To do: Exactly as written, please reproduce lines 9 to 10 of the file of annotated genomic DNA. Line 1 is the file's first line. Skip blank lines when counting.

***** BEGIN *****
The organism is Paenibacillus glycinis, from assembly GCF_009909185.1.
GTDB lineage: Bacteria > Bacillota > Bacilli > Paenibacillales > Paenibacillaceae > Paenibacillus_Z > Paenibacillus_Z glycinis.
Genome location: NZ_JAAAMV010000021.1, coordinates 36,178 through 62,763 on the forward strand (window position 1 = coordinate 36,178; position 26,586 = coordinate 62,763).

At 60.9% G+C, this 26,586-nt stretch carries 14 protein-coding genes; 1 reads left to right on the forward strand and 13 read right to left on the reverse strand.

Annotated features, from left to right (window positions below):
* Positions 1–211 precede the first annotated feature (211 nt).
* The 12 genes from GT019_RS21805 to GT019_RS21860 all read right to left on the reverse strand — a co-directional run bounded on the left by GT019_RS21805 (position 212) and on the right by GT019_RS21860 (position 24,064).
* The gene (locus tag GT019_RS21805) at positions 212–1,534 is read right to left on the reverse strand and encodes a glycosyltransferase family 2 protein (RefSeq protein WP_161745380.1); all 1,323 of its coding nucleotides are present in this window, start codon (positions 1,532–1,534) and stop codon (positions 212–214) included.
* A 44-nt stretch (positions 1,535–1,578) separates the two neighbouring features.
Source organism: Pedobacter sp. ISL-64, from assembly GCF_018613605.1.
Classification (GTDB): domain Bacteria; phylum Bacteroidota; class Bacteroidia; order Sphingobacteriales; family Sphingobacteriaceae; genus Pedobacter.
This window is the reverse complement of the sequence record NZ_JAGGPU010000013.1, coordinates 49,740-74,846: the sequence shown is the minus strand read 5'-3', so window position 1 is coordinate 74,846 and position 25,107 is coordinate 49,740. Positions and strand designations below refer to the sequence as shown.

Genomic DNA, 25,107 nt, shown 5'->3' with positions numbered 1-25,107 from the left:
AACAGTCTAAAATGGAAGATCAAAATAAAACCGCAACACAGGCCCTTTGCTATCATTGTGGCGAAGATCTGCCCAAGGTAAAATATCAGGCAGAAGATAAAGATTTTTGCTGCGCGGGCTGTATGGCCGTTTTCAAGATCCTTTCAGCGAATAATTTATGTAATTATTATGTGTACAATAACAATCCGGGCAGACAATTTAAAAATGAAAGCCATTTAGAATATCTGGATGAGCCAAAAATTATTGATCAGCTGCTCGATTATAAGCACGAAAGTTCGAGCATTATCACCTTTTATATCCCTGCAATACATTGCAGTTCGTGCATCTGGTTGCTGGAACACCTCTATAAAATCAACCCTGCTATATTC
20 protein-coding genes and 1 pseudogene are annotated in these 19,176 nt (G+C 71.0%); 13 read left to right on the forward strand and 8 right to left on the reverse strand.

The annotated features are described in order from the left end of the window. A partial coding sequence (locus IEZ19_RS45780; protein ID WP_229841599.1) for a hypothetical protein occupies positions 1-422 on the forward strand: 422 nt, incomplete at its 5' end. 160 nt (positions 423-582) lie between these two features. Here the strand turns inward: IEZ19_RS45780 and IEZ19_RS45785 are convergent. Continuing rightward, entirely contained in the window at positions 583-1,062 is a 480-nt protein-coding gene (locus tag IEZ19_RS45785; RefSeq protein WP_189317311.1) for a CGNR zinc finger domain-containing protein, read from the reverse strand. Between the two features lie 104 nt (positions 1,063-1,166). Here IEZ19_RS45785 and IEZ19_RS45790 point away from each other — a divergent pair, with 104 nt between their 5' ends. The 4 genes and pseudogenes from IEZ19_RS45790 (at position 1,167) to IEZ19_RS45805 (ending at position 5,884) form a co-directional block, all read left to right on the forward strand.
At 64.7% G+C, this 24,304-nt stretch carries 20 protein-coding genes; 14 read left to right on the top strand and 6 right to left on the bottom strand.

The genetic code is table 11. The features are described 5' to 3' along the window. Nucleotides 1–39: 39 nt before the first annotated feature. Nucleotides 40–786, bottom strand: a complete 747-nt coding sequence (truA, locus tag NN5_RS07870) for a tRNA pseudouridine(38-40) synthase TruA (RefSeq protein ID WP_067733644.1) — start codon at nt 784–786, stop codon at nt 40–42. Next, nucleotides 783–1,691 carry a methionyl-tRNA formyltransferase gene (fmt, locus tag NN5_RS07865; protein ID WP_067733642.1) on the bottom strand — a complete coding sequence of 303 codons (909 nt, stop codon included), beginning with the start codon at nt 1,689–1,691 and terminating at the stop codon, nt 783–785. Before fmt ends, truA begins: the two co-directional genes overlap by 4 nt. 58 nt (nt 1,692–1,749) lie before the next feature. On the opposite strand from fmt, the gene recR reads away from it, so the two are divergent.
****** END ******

* A 44-nt stretch (positions 1,535–1,578) separates the two neighbouring features.
Source organism: Pedobacter sp. ISL-64, from assembly GCF_018613605.1.